HOLMES & WATSON | Movie Review

Holmes & Watson

Reviewed by REGGIE WOLTZ

In yet another adventure for the storied pair of alleged geniuses, Detective Sherlock Holmes (Will Ferrell) and Doctor John Watson (John C. Reilly), are on the hunt for their usual nemesis, Professor Moriarty (Ralph Fiennes). But when Sherlock becomes convinced that the real Moriarty has left the country, and that a copycat is pulling the strings, London is thrown into chaos. Soon there’s a threat against the crown, bodies begin to disappear, and the detectives have to depend on the help of the brilliant American doctor Grace Hart (Rebecca Hall) to save the day.

Sounds like a pretty fun setup for a powers-of-deduction caper, right? Get ready to be disappointed.

Aside from one scene in Anchorman 2: The Legend Continues five years ago, Ferrell and Reilly haven’t come together onscreen since Step Brothers. The following that mushroomed after that movie and Talladega Nights was surely a major inspiration for their reunion here, but Holmes & Watson offers virtually nothing that made either of those films so memorable. The pacing is slapdash, the jokes a mix of first-take sparring riffs and unbearable shoehorned gags about SoulCycle and selfies existing in the Victorian period. A gifted roster of supporting actors give their best to scenes which appear to have been cut and re-dubbed to the point of barely resembling whatever was originally filmed. There’s no style or comic inspiration. It’s good for a small handful of polite snorts, maybe, but not one big laugh in 89 minutes.

It’s not often you watch a movie that seems to be racing to end itself as quickly as possible, but that’s the impression that Holmes & Watson gives off for the majority of its runtime. That’s not to say that writer/director Etan Cohen‘s comic ideas set its performers up to succeed (it absolutely does not), but that the choppy nature of what made it to screen was never going to do anybody involved a favor. Middling-to-bad studio comedies built around a marketable name (or names) are nothing new; they go back to the earliest days of Hollywood, in fact. But even gifted improvisational actors won’t always find the perfect laugh line on the first attempt.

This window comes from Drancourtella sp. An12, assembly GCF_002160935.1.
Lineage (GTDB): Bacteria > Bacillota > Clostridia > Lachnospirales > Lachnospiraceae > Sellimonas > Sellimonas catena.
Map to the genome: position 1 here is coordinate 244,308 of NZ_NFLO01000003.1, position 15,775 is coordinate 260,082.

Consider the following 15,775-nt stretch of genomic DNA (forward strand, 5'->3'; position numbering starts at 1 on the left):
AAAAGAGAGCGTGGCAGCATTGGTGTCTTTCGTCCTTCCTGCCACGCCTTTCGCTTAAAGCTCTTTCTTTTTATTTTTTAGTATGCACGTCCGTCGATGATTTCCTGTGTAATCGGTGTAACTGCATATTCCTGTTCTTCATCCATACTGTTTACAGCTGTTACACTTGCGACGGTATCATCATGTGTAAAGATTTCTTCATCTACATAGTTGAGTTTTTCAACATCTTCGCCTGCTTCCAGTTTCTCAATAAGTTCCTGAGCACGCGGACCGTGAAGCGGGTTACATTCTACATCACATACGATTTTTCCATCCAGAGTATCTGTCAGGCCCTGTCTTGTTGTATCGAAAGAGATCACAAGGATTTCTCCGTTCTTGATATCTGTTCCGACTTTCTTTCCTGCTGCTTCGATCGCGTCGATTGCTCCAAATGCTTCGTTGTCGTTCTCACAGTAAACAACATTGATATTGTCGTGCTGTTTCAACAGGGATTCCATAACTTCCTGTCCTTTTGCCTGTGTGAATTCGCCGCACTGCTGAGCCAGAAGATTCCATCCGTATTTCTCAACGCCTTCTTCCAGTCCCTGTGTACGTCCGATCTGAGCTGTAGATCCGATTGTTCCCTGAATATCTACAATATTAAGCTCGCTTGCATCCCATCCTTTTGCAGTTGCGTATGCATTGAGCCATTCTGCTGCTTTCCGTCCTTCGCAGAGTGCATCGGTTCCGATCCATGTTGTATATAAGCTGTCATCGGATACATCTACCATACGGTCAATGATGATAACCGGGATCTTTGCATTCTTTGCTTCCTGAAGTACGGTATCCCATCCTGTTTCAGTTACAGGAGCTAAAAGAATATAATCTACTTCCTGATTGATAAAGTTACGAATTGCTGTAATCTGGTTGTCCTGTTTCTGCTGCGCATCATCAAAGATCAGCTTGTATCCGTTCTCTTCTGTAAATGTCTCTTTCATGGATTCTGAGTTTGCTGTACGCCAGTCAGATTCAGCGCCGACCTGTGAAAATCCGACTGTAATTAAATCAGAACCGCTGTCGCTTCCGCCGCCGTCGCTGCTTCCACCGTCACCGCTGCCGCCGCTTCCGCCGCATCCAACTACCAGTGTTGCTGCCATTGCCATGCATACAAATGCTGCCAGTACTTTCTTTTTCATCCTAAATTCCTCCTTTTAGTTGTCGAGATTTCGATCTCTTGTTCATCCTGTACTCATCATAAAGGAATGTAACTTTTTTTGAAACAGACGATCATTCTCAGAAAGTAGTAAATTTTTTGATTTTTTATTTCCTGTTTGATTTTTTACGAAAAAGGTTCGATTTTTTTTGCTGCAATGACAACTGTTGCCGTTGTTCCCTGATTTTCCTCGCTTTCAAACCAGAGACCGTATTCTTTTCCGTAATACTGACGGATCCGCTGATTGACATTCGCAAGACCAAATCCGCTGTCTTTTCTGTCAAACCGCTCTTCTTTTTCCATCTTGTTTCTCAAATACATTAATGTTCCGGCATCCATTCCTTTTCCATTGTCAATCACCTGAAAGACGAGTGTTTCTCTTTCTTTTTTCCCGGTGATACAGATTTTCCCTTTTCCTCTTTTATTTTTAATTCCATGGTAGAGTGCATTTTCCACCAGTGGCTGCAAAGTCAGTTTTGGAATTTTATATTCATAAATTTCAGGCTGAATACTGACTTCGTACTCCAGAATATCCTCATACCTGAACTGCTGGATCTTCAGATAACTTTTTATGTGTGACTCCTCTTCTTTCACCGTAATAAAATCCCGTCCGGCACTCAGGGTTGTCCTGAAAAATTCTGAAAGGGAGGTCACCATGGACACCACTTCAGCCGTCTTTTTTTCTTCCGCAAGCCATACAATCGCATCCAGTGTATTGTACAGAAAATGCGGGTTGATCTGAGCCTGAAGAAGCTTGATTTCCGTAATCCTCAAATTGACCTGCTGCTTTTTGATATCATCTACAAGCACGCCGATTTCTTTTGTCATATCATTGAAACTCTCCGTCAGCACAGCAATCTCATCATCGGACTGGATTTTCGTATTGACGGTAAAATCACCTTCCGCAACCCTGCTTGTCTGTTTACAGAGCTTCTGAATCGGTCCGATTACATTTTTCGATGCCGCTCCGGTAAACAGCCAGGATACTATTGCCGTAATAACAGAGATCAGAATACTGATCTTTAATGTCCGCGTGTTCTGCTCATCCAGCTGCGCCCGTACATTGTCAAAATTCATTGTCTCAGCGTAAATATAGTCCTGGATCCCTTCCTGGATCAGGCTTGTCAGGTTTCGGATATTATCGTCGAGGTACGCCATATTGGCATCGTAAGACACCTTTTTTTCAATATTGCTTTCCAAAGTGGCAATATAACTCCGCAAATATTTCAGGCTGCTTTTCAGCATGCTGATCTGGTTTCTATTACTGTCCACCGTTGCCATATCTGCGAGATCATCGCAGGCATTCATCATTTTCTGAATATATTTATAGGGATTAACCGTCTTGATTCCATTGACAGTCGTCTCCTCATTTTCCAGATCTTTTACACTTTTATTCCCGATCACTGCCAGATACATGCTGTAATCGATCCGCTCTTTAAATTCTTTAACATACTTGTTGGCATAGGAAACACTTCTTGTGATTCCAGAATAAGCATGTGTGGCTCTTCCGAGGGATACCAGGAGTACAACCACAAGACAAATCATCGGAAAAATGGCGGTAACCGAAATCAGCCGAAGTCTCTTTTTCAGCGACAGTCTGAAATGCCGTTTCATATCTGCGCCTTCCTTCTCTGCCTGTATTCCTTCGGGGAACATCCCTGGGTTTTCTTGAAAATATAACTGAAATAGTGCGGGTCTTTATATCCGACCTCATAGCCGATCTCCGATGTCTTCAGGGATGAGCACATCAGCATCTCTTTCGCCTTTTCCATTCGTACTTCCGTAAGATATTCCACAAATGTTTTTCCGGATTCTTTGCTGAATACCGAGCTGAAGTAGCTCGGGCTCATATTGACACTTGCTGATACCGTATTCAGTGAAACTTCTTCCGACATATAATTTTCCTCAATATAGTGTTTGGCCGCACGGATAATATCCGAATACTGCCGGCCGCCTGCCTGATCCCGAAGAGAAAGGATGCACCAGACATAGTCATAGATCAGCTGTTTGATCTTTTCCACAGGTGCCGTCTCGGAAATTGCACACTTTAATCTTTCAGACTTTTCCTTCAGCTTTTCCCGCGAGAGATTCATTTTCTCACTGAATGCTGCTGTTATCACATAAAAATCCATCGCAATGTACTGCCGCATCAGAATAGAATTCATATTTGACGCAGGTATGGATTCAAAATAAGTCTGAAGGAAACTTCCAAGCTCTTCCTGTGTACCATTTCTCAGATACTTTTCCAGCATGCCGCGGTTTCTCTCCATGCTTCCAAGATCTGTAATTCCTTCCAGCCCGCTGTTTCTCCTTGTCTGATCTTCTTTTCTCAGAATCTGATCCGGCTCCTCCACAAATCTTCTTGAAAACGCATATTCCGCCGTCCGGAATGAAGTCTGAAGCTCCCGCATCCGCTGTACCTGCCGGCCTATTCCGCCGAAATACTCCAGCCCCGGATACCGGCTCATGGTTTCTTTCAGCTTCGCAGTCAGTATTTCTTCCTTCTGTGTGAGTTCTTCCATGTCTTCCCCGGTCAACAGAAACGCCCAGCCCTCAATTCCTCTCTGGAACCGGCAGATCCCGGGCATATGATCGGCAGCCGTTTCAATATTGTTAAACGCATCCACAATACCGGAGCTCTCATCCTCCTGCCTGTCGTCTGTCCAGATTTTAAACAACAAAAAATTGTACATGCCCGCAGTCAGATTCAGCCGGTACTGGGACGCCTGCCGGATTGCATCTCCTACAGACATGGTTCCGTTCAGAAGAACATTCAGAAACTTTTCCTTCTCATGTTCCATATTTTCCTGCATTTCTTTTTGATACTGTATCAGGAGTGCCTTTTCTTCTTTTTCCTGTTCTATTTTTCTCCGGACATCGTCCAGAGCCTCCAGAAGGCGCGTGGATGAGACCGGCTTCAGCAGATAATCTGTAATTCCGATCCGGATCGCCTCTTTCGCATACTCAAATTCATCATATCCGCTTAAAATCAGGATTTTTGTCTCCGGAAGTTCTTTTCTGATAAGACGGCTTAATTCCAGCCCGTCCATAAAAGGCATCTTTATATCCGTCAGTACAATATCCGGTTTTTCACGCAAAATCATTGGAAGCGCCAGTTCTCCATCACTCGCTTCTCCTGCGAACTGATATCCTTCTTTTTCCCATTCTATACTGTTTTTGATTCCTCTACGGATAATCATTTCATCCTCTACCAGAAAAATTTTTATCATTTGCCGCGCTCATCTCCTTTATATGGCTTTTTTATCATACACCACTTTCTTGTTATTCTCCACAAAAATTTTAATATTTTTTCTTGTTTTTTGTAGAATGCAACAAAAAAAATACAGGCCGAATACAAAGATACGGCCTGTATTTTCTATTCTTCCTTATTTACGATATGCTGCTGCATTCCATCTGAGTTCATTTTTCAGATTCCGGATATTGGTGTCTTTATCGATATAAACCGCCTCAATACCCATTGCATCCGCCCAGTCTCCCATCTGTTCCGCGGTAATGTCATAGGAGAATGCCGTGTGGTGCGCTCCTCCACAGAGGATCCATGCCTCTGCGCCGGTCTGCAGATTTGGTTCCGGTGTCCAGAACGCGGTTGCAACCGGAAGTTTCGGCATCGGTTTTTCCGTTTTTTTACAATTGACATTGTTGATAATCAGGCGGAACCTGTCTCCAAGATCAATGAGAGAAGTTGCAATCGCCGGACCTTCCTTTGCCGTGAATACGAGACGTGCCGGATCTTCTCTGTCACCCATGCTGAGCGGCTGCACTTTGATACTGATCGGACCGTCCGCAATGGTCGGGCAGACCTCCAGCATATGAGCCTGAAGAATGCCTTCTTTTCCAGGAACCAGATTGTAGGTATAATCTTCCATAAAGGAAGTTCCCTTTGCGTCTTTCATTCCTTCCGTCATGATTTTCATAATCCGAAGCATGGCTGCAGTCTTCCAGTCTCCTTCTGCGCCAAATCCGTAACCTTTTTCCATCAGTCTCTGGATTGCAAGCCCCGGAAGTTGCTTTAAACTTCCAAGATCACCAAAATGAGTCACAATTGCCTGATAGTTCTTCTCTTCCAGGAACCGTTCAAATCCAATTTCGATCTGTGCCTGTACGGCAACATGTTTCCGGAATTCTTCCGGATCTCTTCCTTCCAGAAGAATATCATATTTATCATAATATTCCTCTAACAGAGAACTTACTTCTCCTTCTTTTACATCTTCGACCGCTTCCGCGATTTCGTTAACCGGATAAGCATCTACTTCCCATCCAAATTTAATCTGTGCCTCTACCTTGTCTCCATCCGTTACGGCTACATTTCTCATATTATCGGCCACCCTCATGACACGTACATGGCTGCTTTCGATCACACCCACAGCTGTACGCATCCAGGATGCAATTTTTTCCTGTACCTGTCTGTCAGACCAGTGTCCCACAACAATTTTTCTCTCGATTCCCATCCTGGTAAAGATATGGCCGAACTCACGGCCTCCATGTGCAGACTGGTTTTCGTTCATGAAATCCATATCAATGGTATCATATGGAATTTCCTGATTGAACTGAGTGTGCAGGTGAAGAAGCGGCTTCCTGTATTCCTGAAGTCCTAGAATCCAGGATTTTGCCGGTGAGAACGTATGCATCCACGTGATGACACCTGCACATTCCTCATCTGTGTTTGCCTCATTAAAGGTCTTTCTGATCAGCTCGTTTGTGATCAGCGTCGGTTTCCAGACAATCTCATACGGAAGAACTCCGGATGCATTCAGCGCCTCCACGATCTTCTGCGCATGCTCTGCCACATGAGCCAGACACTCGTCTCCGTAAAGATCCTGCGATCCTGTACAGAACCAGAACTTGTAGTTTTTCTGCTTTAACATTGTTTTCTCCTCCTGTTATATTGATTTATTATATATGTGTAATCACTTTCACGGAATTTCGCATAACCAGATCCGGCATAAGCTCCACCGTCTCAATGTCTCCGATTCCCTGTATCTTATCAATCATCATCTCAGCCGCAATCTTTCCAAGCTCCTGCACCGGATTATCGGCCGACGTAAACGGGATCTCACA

Yet there’s a growing reliance on famous comedians inherently being interpreted as funny, whether the movie around them is giving them anything especially funny to do or not. It’s a misconception that continues to drag down an entire era of comedy, and Holmes & Watson is one of the most egregious examples yet.

Holmes & Watson is the kind of sloppy production that’s almost easier to pity than hate. Watching a roster of stellar performers strain for the most forgiving of laughs against lifeless material borders on depressing after a while. The small handful of moments that do land usually emerge from sheer exertion, whether in Lauren Lapkus‘ committed absurdity as a feral woman or in the kind of bawdy Three Stooges banter that made Ferrell and Reilly such a beloved comedy duo to begin with.

Again, however, these moments feel incidental to what Holmes & Watson is trying to do. The movie itself is often confused about that purpose, racing through certain key stretches of storytelling with newspaper headlines set to anachronistic, generic pop music. At other times, it strains to tell a semi-competent Sherlock tale, but that mostly just amounts to stealing exciting visual motifs from Guy Ritchie’s Holmes movies and BBC’s Sherlock alike. 

Even by the standards of shapeless comedies, there’s almost nothing to Holmes & Watson. It’s a good idea, finished badly, chopped up to meet the inconsistent standards of focus groups and released for audiences who might have liked these actors in other, better movies. When people talk about Hollywood movies feeling more and more like product, this is what they’re driving at.

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